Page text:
Whenever a meet in the Speedo Championship Series lands in a region like North Carolina, Florida, Texas or anywhere on the West Coast, where post-grads congregate for their swimming, the meets become much more than the high school championships that they are in some areas. The pros love to take advantage of the opportunity to have decent races at well-run meets without having to take big trips and lose a lot of training time.
The Orlando Sectional Championship Meet is one of those big events, and this year’s was no different.
The big headline is that this is the debut of Ariana Kukors training under the flag of the Bolles School in Jacksonville, Florida. We haven’t seen much of her since last year’s World Championships, and presumably her move was part of that, but in this first meet she looked pretty good. She first won the 200 IM in 2:12.26, which is the 8th-ranked time in the world this year and the best by an American. Despite the lofty ranking – some temperance would serve well. She usually swims about this speed (or better) this early in the season. We should get a better feel for her if she enters the Indianapolis Grand Prix at the end of this month (that’s as of yet unconfirmed – though Charlotte would be a good bet based on geography). This was her only swim of the meet, so it truly seemed as just a quick test for her.
There were a ton of other names in this meet as well. The Gator Swim Club postgrads did what we’ve seen from a lot of the college-campus post-grad groups around the country this weekend and gone to race while their coaches are occupied by the NCAA Championships. As is per their usual, they were nowhere near a rest for this meet (if they did less than 50,000 meters in that week before the meet started, I’d be shocked).
The Gator post-grads took the top 4 spots in the men’s 200 free on the first day of the meet, led by strong 1:49.09 from Ryan Lochte and Conor Dwyer in 2nd in 1:49.17. That’s a really good swim for Dwyer, and he’s looking a lot better for the Olympics after that swim. In an interesting development, Dwyer and Peter Vanderkaay (3rd in this race in a 1:51) have both now been listed as “Unattached Gator Swim Club.” Coach Gregg Troy has historically allowed his swimmers to maintain affiliation with their hometown clubs to develop good national relationships, but in the Olympic year it looks like he’s consolidating under the Gator Swim Club banner. (Lochte is still listed as a part of the Daytona Beach team, where his dad is the coach, and I wouldn’t expect that to change).
Dwyer would also win the 400 free in 3:56.
Lochte outdueled another teammate, Sebastien Rousseau, in the 100 fly 54.12-54.17; but he also lost a very tight race in the 100 backstroke against Arkady Vyatchanin. Vyatchanin took that 100 back 54.79-54.89. Also in that 100 back, it looks like the Gator Swim Club has added another face to their post-grad group: former Indiana star Ben Hesen. The 26-year old is a former NCAA Champion in the 100 back, and also a former American Record holder in the 50 back. He has actually been competing since graduating from Indiana (though he’s new to Gainesville). He took 3rd here in 56.05.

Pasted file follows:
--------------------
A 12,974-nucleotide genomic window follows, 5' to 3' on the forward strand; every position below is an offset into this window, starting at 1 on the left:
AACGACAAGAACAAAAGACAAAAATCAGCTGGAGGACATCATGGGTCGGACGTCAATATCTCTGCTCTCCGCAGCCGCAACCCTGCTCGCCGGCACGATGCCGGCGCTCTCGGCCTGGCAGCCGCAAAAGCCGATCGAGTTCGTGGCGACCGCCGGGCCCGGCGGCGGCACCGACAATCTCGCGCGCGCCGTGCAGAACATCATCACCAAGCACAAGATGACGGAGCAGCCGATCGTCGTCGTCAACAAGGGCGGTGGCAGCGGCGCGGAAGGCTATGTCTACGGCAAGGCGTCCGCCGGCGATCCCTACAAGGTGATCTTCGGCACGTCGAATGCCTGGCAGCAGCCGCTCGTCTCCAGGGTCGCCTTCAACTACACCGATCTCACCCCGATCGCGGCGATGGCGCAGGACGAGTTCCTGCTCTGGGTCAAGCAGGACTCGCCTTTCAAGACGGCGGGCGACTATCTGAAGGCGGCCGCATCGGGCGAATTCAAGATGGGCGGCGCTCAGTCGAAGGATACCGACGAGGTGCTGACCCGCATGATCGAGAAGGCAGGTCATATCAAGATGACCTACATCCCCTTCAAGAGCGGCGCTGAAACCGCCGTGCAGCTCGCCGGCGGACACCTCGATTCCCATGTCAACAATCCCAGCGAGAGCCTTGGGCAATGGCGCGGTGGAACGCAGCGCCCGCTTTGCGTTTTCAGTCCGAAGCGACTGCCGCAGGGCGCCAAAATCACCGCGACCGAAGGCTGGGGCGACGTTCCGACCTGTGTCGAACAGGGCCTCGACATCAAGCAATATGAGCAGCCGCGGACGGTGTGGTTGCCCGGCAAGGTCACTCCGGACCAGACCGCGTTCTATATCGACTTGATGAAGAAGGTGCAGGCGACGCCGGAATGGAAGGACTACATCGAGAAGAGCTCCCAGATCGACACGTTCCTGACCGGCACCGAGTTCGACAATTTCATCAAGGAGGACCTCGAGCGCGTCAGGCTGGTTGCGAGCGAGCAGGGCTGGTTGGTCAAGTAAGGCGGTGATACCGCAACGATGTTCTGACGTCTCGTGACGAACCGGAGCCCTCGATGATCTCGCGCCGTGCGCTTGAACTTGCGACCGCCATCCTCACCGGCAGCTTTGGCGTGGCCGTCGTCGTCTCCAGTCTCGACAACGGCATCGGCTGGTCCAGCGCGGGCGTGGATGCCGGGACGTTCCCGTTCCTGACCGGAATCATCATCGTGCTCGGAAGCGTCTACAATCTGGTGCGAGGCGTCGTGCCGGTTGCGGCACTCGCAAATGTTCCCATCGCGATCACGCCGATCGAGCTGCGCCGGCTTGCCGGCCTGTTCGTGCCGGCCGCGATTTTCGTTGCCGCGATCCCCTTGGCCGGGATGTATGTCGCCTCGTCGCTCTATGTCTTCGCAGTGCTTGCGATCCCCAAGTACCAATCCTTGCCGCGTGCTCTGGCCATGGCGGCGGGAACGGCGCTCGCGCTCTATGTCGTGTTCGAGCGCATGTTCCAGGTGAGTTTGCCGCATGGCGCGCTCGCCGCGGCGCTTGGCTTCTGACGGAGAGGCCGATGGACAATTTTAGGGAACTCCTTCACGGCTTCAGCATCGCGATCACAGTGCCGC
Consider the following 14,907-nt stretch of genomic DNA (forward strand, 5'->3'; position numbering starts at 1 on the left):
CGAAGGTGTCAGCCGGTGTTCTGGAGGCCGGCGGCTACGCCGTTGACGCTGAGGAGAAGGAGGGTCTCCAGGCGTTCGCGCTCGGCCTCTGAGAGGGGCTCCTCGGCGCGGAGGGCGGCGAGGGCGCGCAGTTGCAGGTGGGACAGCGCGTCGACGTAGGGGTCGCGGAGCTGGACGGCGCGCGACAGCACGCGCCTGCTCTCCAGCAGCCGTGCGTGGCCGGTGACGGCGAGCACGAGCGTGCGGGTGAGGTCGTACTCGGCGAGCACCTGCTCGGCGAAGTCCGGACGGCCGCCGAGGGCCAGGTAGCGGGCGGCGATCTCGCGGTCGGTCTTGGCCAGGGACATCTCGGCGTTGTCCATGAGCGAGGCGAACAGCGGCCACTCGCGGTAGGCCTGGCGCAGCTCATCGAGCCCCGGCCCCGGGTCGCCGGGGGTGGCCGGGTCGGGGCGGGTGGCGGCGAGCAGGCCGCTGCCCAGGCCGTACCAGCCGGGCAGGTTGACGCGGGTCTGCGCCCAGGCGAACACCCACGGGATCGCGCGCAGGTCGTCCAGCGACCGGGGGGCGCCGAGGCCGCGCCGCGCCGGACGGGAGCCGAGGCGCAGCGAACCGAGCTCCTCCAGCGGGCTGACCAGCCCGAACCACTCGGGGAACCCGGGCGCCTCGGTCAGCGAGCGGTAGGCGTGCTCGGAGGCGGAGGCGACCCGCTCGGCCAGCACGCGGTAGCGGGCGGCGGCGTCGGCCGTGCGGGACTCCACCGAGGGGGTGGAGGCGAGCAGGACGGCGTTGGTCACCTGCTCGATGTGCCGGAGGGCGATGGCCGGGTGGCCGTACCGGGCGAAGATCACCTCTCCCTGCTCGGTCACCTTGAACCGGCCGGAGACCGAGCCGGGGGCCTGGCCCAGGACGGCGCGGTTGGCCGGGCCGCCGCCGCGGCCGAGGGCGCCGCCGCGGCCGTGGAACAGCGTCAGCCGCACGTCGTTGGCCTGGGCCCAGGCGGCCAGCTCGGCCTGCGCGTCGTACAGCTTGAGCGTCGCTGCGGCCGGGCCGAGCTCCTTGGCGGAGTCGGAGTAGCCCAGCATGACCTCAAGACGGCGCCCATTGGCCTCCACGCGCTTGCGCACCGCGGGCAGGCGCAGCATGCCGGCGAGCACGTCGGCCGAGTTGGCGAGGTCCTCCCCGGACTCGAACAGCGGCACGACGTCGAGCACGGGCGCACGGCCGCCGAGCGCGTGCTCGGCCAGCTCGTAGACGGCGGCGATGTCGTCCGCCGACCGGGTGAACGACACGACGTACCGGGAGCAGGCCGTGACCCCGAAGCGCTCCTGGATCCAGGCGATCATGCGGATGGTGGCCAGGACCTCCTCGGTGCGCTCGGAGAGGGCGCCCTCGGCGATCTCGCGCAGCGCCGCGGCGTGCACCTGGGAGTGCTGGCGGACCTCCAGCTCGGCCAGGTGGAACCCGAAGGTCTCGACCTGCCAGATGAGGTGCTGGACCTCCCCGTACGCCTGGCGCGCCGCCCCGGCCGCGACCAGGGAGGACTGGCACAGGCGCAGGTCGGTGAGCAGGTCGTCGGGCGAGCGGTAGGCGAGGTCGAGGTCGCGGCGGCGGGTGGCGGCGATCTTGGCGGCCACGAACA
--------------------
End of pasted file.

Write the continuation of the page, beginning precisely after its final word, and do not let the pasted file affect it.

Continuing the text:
Both Brett and Shaune Fraser, former Gators representing the Cayman Islands internationally, are very good freestylers. Shaune was arguably the better collegian, but the younger Brett has really taken off in the last year, and thus far has been bettering his brother in the long course pool. That held up again in this meet, as Brett won the 100 free in 50.26, with Shaune 2nd in 50.41.
Amanda Weir has been the best-looking American sprinter this year, and she was solid again in this meet by winning both the 50 (25.34) and 100 (55.27) freestyles, though she was easily the biggest name in both races. A pair of young teens, 17-year old Kendal Casey (57.48) and15-year old Madeline Hess (57.79) did swim very well though.
14-year old Becca Mann of the Clearwater Aquatic Team, who is an 11-12 National Age Group Record holder, but in this meet she made a huge leap forward. Like we’ve seen with a lot of the crop of great young women’s distance swimmers (Gillian Ryan, for example), she’s really starting to add some speed. She won the women’s 400 free in 4:10.72 (a 5-second victory over Cal commit Lauren Driscoll) is her best time by five seconds. But she hasn’t sacrificed her endurance – she also won the 800 in 8:33.39 (a 19-second victory), which puts her among the top-15 in the world this year. Add on her 16:16.82 in the 800 free, and she was within 3-4 seconds of all three distance National Age Group Records, which is not a lot at this age. She’s got until the end of the summer to try and take those down.
While his teammates in Brazil were competing at the South American Championships, Felipe Lima stayed home and trained in Florida. He won the 100 breast in 1:01.35 to top Russia’s Roman Sludnov, who was the 2000 Olympic bronze medalist in the event. Sludnov finished 2nd in 1:01.56.
There were also a ton of impressive times by young swimmers, including:
A 4:51.74 from Bolles 16-year old Ashley Neidigh to place 2nd in the 400 IM. Her older sister Lauren swims for Florida.
A 22.65 from Bradl Tandy in the 50 free – Tandy broke three Junior College Records at the JuCo National Championship meet just a week ago for Indian River State College, including a 19.0 in the 50 free. He’s going to be the biggest Junior College piece that’s in years for whichever D-I program picks him up.